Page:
As we mourn the dead in the Rupert Hotel blaze, we demand that our governments ensure that all people in this city and this province, especially single moms and those on welfare and the working poor, have a safe, affordable place to live. The provincial government must commit itself to provide the money and the other resources necessary to build more safe, affordable housing. Since the new Housing minister was appointed, there has been no new program for the not-for-profit sector. We demand action now.



Mrs Marland: To continue with the Academy Awards, I would like to say that our first GRITS award, the MIA award for ministerial inaction and special effects, goes to the Minister of the Environment. Having amused audiences everywhere with his portrayal of the bumbling junior G-man in the hit movie The Toxic Fuel Scam, the minister reached new heights of the absurd in his performance as the Hagersville Houdini, in which he made 14 million tires and his own credibility disappear at the same time. We hope this MIA award will remind the minister that when the going got tough, he got lost.

This year’s Reach Out and Kick Someone award goes to the Minister of Health for her sensitive performance in The Hotline Fiasco, the pilot for Emergency 911. The minister, in danger of being typecast as a consequence of her long-running Robocap performance, showed she has the capacity of playing lead roles in the GRITS soap opera. When faced with a problem, she did a great impression of the Premier and searched for scapegoats instead of solutions. As part of her prize, the Minister of Health will receive a 25-cent coin and Dr Nesdoly’s phone number.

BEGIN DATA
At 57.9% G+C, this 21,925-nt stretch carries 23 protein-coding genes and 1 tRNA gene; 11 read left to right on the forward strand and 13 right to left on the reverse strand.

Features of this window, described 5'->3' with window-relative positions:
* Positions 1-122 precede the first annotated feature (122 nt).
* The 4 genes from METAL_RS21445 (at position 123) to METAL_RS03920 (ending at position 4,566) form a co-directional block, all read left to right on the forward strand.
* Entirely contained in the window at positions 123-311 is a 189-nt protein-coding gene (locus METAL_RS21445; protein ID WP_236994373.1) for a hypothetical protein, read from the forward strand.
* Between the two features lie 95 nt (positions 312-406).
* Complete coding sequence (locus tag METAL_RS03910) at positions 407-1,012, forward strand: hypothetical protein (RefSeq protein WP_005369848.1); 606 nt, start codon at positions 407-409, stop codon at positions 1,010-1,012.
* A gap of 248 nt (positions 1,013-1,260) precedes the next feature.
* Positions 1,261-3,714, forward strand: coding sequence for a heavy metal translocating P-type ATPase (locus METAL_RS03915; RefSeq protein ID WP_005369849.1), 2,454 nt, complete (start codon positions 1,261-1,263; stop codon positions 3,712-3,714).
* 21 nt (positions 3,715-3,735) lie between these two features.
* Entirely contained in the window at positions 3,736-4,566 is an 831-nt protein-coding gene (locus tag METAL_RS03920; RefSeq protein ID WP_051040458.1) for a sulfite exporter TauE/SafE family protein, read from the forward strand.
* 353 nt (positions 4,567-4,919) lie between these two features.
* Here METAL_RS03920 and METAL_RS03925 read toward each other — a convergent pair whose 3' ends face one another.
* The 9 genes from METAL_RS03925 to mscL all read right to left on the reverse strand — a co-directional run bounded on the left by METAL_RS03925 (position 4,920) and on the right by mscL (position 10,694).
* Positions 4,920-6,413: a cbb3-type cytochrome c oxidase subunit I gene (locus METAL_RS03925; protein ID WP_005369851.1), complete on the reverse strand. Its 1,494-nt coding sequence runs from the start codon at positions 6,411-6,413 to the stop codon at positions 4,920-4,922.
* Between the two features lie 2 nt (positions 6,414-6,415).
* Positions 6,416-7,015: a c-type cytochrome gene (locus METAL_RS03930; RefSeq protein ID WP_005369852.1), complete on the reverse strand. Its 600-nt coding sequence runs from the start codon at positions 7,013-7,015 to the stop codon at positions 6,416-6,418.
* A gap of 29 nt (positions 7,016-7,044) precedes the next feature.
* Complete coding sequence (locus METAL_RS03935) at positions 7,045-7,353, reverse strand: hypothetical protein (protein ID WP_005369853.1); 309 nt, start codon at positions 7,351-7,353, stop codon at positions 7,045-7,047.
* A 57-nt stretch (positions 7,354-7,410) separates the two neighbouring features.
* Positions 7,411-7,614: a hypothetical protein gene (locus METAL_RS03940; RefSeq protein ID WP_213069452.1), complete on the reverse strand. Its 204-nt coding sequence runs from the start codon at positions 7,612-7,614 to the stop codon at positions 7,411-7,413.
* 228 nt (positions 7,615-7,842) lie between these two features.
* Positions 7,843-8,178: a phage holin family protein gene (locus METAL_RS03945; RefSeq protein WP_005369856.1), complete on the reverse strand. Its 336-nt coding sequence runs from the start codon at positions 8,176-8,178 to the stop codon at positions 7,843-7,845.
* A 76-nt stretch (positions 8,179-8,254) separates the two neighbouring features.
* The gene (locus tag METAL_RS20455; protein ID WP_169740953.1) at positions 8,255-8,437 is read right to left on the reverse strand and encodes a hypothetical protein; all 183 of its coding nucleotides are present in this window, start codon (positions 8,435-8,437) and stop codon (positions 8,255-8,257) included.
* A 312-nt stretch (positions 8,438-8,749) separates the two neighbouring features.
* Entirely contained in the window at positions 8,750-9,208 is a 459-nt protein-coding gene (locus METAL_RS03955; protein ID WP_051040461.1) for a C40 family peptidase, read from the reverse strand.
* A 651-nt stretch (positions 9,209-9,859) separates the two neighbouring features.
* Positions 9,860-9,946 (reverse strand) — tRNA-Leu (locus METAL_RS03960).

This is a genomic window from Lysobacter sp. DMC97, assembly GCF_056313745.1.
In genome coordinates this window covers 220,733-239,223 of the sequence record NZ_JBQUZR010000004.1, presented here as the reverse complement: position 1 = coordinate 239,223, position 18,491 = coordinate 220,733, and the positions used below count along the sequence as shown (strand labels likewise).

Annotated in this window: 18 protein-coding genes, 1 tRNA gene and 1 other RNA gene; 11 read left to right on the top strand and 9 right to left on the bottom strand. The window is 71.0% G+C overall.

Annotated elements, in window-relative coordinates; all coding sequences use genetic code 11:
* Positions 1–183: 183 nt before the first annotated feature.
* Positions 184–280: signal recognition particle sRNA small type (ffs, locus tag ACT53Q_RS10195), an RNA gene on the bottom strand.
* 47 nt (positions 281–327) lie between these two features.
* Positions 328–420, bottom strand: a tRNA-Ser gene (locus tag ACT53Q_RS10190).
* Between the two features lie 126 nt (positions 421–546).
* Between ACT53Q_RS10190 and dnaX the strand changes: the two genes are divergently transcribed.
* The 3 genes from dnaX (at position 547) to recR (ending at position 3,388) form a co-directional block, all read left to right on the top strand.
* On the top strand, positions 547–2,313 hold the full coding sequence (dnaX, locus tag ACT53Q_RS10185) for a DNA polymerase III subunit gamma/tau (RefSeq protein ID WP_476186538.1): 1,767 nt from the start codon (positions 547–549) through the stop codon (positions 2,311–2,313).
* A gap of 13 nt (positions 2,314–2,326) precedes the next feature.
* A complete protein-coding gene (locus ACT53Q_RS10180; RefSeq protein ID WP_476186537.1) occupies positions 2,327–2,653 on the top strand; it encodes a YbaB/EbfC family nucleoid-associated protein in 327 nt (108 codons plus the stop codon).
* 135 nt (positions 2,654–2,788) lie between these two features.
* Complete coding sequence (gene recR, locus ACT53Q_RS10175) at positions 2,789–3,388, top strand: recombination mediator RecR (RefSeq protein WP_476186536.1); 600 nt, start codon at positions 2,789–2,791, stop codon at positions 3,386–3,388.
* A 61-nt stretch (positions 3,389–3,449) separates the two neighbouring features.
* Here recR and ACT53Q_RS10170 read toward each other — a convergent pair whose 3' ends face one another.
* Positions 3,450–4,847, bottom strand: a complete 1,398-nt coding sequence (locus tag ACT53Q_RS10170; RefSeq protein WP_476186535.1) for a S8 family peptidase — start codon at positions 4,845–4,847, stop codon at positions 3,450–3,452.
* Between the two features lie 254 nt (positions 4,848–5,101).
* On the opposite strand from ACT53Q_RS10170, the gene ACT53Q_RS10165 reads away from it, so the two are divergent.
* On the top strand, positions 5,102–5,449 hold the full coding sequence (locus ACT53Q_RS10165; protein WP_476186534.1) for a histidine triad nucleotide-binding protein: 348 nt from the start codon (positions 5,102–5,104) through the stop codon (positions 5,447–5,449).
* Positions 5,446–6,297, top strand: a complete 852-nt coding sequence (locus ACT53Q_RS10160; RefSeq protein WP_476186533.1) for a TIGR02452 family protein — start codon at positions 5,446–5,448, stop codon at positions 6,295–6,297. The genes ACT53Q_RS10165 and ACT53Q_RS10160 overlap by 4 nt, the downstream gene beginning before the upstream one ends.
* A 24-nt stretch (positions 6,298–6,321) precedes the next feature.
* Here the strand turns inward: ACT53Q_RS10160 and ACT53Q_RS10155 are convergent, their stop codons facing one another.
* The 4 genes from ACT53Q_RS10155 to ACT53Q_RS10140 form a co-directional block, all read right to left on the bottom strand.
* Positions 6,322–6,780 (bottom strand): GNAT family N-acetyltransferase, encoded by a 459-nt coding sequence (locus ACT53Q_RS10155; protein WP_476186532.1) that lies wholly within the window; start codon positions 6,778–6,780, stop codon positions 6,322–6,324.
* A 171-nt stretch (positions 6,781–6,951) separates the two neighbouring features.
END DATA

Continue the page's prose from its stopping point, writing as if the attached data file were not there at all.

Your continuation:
The winner of the GRITS award for director of the year is the Minister of Industry, Trade and Technology for his work on Waste, Flubs and Videotape. As head of I’m-a-Dope Studio, the minister paid 40 times the going rate for a promotional video which helped promote the spendthrift image of his government.


Mr Neumann: Recent events in eastern Europe and the Soviet Union have made many of us reflect upon the true meaning of democracy. We have been inspired by people taking action to replace old-style, one-party governments run by bureaucratic minorities with new, multiparty democracies responsive to the will of the people. Already this year we have seen the formation of governments in several of these countries directly elected by the people for the first time in decades, or for the first time ever.

In Canada our system of democracy has evolved over many years in response to pressures and challenges which are distinctly Canadian. It is strong because the concept of rule by the majority is balanced by guaranteed rights for the individual, with a court system free of political interference. Respect for minorities and an atmosphere of tolerance and understanding are important elements of our success.